10. Mix the cream, ginger green- chilli paste and the tandoori spice powder.
  11. Brush it thoroughly on top of the Potato skewers
  12. Grill on a charcoal grill preferably on medium heat until the grill marks appear.

Serve as an appetizer with mint and cilantro chutney. This recipe can serve 5 – 10 people based on portion sizes.

Aug 252008

 Kashmiri Dum Aaloo – the way it actually should be. Its spicy,hot, and oh so heavenly. I have often received compliments for this dish. The best one always is “Is this really a Potato”? Well.. that’s how we like to keep our dishes. Deep, Rich, Tasty and oh so mysterious.

Now there is a lot one can do with potatoes. Its almost universal in its appeal. Boiled, Baked, Mashed, Fried. Oh don’t we just love potatoes !

So what makes a Koshur “Dum Olu” or Dum Aloo so special?  It’s the way the spices marry the potato and leave a trace of spicy romance. And it sure isn’t the Kashmiri dum aloo you are used to in restaurants – the sweet dollops of potato in gravy are not real thing.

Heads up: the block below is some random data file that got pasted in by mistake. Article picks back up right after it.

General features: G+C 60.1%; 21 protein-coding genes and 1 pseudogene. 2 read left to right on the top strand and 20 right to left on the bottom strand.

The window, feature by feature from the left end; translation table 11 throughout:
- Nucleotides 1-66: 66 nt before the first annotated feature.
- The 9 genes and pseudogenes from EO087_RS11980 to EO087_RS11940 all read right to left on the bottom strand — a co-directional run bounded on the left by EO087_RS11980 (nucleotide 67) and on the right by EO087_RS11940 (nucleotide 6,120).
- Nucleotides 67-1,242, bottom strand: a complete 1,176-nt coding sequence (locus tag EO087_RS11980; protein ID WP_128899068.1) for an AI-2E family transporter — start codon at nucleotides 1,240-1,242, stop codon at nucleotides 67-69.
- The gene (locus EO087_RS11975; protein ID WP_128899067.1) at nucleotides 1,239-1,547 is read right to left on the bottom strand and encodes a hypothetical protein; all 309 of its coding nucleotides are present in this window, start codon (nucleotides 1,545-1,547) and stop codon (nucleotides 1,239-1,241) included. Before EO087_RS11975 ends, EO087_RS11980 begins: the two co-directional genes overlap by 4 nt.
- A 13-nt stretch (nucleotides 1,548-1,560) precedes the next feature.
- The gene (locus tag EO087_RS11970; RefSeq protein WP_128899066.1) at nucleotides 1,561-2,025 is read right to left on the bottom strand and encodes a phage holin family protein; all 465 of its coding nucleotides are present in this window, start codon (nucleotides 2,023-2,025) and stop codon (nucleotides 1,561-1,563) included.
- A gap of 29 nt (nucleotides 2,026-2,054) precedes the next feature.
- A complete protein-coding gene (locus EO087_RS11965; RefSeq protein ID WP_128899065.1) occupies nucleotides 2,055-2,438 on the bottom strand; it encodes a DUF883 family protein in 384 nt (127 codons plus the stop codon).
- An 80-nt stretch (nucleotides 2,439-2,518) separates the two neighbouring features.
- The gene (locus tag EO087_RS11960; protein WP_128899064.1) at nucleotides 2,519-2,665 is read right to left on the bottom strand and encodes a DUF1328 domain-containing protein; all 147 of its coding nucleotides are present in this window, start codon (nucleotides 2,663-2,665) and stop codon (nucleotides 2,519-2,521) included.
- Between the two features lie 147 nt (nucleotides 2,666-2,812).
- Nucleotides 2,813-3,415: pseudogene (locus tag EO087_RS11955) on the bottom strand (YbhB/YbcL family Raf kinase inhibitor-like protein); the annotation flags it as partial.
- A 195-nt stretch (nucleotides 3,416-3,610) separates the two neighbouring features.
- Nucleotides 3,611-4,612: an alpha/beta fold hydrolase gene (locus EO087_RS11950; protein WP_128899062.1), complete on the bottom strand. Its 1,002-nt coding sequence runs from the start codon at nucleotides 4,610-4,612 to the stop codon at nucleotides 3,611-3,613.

The making of kashmiri dum aloo is in fact a culinary art. Its not the recipe, but the execution of the recipe that makes a difference.  Every kashmiri family makes dum aloo with almost the same recipe, yet each family’s dum aloo tastes different.

Adding sugar is an optional step. I picked this trick from my grandmom, when my daughter who was 6 yrs old then, would keep saying that “why can’t anyone make dum aloo like great granny? ” Even my mom could never figure out what her mom was doing differently. So we asked her and she answered with a sheepish smile ” I add a pinch of sugar in the end – it cuts the heat and enriches the color!